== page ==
After being approved for the card, you’ll be put on an interest-free payment plan, also called a 0% interest payment plan. Payment plans range from 6, 12, 18, 24 or 60 months, as well as variants like 500 or 1000 days. For this duration, you are exempt from paying any interest on your purchase. There are a few different types of repayment options, outlined below. Often the promotional offer will dictate how you make repayments.
Buy now, pay later
This is often marketed by retailers as the most flexible way to pay. For the duration of the interest-free period, you’re not required to pay any deposit, interest or repayments.
However, this can be very risky business as you can get to the end of the interest-free period having paid back $0. You’ll then be hit with whopping interest rates that will make the total cost of the plan much higher than if you’d bought the item outright.
These come in two forms: a minimum monthly repayment plan (with the option to pay back higher amounts) or equal monthly instalments, which split the cost of the product into even repayments. For example, a $2,000 purchase on a 6 month plan would be split evenly into around $333 per month.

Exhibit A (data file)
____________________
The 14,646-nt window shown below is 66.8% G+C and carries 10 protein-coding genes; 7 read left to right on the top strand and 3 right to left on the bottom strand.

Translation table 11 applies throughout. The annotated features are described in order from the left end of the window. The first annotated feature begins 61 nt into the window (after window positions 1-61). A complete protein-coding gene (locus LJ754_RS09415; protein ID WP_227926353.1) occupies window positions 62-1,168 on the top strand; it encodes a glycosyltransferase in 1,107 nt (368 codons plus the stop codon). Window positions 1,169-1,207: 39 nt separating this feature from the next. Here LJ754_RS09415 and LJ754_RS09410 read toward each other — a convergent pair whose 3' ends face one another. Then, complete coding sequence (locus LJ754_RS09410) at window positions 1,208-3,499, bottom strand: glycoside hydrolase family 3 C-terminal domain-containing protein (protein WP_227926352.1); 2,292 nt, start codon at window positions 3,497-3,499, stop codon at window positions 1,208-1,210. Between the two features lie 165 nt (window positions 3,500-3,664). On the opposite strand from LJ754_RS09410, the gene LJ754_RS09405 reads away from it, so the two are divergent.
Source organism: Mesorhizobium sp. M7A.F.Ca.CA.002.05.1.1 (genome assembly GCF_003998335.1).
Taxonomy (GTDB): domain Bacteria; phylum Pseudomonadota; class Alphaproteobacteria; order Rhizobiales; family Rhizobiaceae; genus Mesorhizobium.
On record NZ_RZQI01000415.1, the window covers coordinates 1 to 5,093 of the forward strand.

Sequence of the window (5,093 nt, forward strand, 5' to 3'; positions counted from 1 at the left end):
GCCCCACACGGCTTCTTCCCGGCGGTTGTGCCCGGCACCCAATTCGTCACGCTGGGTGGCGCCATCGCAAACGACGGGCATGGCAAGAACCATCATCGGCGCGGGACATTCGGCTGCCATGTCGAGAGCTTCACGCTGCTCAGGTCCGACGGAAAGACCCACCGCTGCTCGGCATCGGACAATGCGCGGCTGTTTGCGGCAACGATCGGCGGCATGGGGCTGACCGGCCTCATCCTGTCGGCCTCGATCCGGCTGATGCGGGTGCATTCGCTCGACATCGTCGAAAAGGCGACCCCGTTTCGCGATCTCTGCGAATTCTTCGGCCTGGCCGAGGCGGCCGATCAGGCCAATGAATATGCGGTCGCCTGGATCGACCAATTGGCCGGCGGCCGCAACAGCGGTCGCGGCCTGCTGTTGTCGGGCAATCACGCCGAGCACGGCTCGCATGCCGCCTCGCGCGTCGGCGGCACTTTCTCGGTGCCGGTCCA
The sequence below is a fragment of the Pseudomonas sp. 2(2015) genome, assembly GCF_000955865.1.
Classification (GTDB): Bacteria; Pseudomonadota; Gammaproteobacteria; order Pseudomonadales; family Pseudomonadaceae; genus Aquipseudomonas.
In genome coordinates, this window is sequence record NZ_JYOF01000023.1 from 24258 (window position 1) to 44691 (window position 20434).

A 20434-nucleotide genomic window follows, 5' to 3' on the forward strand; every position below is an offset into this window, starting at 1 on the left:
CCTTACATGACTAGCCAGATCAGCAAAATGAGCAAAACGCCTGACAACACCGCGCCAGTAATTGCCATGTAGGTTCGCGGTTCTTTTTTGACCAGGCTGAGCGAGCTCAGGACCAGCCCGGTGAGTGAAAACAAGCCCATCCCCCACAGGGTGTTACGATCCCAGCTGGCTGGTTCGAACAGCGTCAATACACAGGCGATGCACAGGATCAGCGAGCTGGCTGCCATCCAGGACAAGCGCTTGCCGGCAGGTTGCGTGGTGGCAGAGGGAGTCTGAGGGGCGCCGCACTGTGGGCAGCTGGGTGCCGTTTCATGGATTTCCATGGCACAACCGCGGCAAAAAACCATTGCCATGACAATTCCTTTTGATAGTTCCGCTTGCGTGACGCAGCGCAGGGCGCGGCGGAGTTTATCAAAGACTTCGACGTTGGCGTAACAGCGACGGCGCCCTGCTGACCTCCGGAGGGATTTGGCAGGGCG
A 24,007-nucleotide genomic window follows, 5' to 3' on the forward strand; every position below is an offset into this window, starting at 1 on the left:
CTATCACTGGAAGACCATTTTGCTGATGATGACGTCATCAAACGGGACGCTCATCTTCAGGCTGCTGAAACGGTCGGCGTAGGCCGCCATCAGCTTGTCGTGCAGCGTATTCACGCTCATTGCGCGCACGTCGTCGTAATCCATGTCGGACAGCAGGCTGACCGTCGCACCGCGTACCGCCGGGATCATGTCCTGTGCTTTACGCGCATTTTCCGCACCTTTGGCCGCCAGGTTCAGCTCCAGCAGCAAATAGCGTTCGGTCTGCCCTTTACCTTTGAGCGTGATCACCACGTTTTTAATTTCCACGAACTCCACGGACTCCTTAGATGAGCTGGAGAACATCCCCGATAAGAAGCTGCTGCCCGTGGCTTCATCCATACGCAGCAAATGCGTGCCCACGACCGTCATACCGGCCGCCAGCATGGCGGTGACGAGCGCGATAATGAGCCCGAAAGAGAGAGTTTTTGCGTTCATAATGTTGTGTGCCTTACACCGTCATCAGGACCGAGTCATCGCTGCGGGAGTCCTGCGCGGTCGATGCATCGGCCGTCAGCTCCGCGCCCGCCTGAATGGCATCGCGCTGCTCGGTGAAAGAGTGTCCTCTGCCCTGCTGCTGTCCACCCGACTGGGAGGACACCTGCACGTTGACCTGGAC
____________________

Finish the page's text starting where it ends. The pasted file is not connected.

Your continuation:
A word of caution about store finance credit cards
While not worrying about paying interest on your purchase right now sounds pretty great, be mindful that the interest-free period is going to end at some point. If you haven't paid off your purchase when this happens, you’ll be stung with a high interest rate – for example 25.90% p.a. for the GO Mastercard.
When you add on other fees like those listed below, you could be revolving around debt for years on end. Make sure you read the Key Fact Sheet and Product Disclosure Statement for your interest-free credit card, to be aware of the following rates and charges.
- Establishment fee: Also called the application fee, this is the one-off fee charged for setting up your account.